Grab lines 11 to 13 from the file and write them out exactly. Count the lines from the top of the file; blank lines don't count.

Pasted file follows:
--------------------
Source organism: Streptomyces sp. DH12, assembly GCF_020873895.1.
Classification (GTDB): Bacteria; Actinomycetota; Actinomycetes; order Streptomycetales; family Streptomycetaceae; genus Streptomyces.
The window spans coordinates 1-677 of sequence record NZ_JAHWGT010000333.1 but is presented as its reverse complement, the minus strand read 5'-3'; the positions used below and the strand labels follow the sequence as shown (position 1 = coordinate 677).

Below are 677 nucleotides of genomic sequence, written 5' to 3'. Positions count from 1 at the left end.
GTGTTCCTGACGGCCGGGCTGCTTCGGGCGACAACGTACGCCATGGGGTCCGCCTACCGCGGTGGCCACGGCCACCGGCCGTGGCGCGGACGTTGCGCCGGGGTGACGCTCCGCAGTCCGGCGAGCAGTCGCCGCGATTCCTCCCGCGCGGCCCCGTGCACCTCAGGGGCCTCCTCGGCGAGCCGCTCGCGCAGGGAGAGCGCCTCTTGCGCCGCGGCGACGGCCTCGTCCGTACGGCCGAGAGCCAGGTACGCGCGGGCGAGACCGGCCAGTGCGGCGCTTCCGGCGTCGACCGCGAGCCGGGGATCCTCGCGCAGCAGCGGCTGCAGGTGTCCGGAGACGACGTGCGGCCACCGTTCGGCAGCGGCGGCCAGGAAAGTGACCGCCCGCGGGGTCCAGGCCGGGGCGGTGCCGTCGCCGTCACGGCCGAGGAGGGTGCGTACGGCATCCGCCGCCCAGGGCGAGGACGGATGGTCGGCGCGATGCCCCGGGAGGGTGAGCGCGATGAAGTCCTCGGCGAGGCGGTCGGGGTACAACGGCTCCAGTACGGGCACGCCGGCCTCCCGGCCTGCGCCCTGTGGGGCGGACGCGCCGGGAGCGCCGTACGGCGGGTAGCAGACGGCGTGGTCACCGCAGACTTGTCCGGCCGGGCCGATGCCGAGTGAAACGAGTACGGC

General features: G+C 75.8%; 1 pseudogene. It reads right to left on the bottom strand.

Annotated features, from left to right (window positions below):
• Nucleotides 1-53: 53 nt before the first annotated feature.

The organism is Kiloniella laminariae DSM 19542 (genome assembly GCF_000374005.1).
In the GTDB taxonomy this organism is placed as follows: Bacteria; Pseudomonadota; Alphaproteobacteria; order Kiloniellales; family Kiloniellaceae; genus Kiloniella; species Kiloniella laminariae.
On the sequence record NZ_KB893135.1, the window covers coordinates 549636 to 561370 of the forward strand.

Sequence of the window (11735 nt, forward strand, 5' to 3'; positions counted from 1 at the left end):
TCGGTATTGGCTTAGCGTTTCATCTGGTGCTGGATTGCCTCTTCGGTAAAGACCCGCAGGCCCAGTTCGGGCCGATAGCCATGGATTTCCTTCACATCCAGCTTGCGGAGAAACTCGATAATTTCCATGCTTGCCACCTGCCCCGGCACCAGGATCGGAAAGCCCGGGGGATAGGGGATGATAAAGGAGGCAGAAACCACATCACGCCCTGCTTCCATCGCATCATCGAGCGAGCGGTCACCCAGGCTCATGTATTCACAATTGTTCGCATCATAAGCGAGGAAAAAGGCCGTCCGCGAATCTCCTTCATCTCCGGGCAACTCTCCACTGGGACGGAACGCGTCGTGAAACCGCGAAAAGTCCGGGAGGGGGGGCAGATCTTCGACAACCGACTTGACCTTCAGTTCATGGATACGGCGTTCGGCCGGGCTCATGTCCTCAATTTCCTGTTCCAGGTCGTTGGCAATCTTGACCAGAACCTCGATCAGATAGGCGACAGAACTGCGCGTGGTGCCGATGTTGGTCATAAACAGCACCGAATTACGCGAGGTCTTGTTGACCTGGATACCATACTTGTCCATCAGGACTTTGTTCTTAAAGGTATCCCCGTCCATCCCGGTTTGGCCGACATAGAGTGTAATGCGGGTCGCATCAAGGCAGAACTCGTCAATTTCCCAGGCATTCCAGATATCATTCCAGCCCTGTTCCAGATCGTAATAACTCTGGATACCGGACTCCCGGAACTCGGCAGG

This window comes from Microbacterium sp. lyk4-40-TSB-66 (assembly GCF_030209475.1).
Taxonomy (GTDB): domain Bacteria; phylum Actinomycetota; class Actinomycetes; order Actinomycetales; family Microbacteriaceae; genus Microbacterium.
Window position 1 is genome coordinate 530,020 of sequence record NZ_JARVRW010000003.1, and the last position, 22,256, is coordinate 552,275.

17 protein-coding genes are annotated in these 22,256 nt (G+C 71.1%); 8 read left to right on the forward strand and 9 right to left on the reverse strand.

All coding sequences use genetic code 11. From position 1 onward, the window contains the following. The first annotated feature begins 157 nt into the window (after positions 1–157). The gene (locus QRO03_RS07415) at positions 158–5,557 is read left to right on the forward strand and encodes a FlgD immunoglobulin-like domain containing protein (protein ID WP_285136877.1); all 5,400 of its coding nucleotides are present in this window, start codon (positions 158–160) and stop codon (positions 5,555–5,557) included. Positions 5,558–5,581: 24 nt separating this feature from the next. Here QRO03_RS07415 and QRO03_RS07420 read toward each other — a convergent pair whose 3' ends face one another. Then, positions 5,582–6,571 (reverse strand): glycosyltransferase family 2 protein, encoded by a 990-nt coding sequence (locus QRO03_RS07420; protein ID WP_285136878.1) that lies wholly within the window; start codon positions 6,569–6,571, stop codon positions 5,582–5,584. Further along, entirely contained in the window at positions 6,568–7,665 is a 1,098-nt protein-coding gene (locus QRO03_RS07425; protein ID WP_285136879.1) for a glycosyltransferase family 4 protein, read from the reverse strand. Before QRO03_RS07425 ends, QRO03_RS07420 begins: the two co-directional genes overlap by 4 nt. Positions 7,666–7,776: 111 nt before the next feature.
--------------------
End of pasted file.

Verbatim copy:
On the sequence record NZ_KB893135.1, the window covers coordinates 549636 to 561370 of the forward strand.

Sequence of the window (11735 nt, forward strand, 5' to 3'; positions counted from 1 at the left end):
TCGGTATTGGCTTAGCGTTTCATCTGGTGCTGGATTGCCTCTTCGGTAAAGACCCGCAGGCCCAGTTCGGGCCGATAGCCATGGATTTCCTTCACATCCAGCTTGCGGAGAAACTCGATAATTTCCATGCTTGCCACCTGCCCCGGCACCAGGATCGGAAAGCCCGGGGGATAGGGGATGATAAAGGAGGCAGAAACCACATCACGCCCTGCTTCCATCGCATCATCGAGCGAGCGGTCACCCAGGCTCATGTATTCACAATTGTTCGCATCATAAGCGAGGAAAAAGGCCGTCCGCGAATCTCCTTCATCTCCGGGCAACTCTCCACTGGGACGGAACGCGTCGTGAAACCGCGAAAAGTCCGGGAGGGGGGGCAGATCTTCGACAACCGACTTGACCTTCAGTTCATGGATACGGCGTTCGGCCGGGCTCATGTCCTCAATTTCCTGTTCCAGGTCGTTGGCAATCTTGACCAGAACCTCGATCAGATAGGCGACAGAACTGCGCGTGGTGCCGATGTTGGTCATAAACAGCACCGAATTACGCGAGGTCTTGTTGACCTGGATACCATACTTGTCCATCAGGACTTTGTTCTTAAAGGTATCCCCGTCCATCCCGGTTTGGCCGACATAGAGTGTAATGCGGGTCGCATCAAGGCAGAACTCGTCAATTTCCCAGGCATTCCAGATATCATTCCAGCCCTGTTCCAGATCGTAATAACTCTGGATACCGGACTCCCGGAACTCGGCAGG